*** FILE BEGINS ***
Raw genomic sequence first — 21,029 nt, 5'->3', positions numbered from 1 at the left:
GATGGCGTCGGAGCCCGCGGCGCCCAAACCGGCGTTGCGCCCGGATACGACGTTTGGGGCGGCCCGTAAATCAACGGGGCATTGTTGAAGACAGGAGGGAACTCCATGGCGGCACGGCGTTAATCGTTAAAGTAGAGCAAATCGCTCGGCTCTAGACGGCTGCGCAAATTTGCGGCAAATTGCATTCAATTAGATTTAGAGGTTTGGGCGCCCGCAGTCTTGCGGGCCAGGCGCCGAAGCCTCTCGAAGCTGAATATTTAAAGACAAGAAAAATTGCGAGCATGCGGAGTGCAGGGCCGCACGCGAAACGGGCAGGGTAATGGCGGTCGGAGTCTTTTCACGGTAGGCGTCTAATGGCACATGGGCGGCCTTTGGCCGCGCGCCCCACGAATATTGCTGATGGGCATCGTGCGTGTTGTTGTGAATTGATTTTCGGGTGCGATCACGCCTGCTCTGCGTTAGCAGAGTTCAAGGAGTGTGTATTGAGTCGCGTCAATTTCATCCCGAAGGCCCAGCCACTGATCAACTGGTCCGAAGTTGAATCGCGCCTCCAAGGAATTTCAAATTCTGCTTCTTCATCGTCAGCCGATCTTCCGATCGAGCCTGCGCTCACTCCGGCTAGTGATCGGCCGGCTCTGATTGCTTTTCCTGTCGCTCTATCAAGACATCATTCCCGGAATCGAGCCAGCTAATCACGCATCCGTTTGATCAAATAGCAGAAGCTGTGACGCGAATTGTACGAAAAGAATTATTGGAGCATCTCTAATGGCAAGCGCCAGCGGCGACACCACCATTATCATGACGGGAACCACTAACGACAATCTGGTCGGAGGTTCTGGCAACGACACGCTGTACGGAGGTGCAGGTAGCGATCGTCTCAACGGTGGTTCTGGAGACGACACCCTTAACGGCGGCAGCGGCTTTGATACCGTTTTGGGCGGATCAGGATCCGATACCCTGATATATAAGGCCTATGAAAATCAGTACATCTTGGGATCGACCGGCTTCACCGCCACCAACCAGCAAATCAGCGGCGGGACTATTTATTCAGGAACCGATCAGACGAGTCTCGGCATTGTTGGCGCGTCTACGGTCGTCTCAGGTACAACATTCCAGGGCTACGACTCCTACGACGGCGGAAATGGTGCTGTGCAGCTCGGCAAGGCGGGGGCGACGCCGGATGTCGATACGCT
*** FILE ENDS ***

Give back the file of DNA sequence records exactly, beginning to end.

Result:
Raw genomic sequence first — 21,029 nt, 5'->3', positions numbered from 1 at the left:
GATGGCGTCGGAGCCCGCGGCGCCCAAACCGGCGTTGCGCCCGGATACGACGTTTGGGGCGGCCCGTAAATCAACGGGGCATTGTTGAAGACAGGAGGGAACTCCATGGCGGCACGGCGTTAATCGTTAAAGTAGAGCAAATCGCTCGGCTCTAGACGGCTGCGCAAATTTGCGGCAAATTGCATTCAATTAGATTTAGAGGTTTGGGCGCCCGCAGTCTTGCGGGCCAGGCGCCGAAGCCTCTCGAAGCTGAATATTTAAAGACAAGAAAAATTGCGAGCATGCGGAGTGCAGGGCCGCACGCGAAACGGGCAGGGTAATGGCGGTCGGAGTCTTTTCACGGTAGGCGTCTAATGGCACATGGGCGGCCTTTGGCCGCGCGCCCCACGAATATTGCTGATGGGCATCGTGCGTGTTGTTGTGAATTGATTTTCGGGTGCGATCACGCCTGCTCTGCGTTAGCAGAGTTCAAGGAGTGTGTATTGAGTCGCGTCAATTTCATCCCGAAGGCCCAGCCACTGATCAACTGGTCCGAAGTTGAATCGCGCCTCCAAGGAATTTCAAATTCTGCTTCTTCATCGTCAGCCGATCTTCCGATCGAGCCTGCGCTCACTCCGGCTAGTGATCGGCCGGCTCTGATTGCTTTTCCTGTCGCTCTATCAAGACATCATTCCCGGAATCGAGCCAGCTAATCACGCATCCGTTTGATCAAATAGCAGAAGCTGTGACGCGAATTGTACGAAAAGAATTATTGGAGCATCTCTAATGGCAAGCGCCAGCGGCGACACCACCATTATCATGACGGGAACCACTAACGACAATCTGGTCGGAGGTTCTGGCAACGACACGCTGTACGGAGGTGCAGGTAGCGATCGTCTCAACGGTGGTTCTGGAGACGACACCCTTAACGGCGGCAGCGGCTTTGATACCGTTTTGGGCGGATCAGGATCCGATACCCTGATATATAAGGCCTATGAAAATCAGTACATCTTGGGATCGACCGGCTTCACCGCCACCAACCAGCAAATCAGCGGCGGGACTATTTATTCAGGAACCGATCAGACGAGTCTCGGCATTGTTGGCGCGTCTACGGTCGTCTCAGGTACAACATTCCAGGGCTACGACTCCTACGACGGCGGAAATGGTGCTGTGCAGCTCGGCAAGGCGGGGGCGACGCCGGATGTCGATACGCT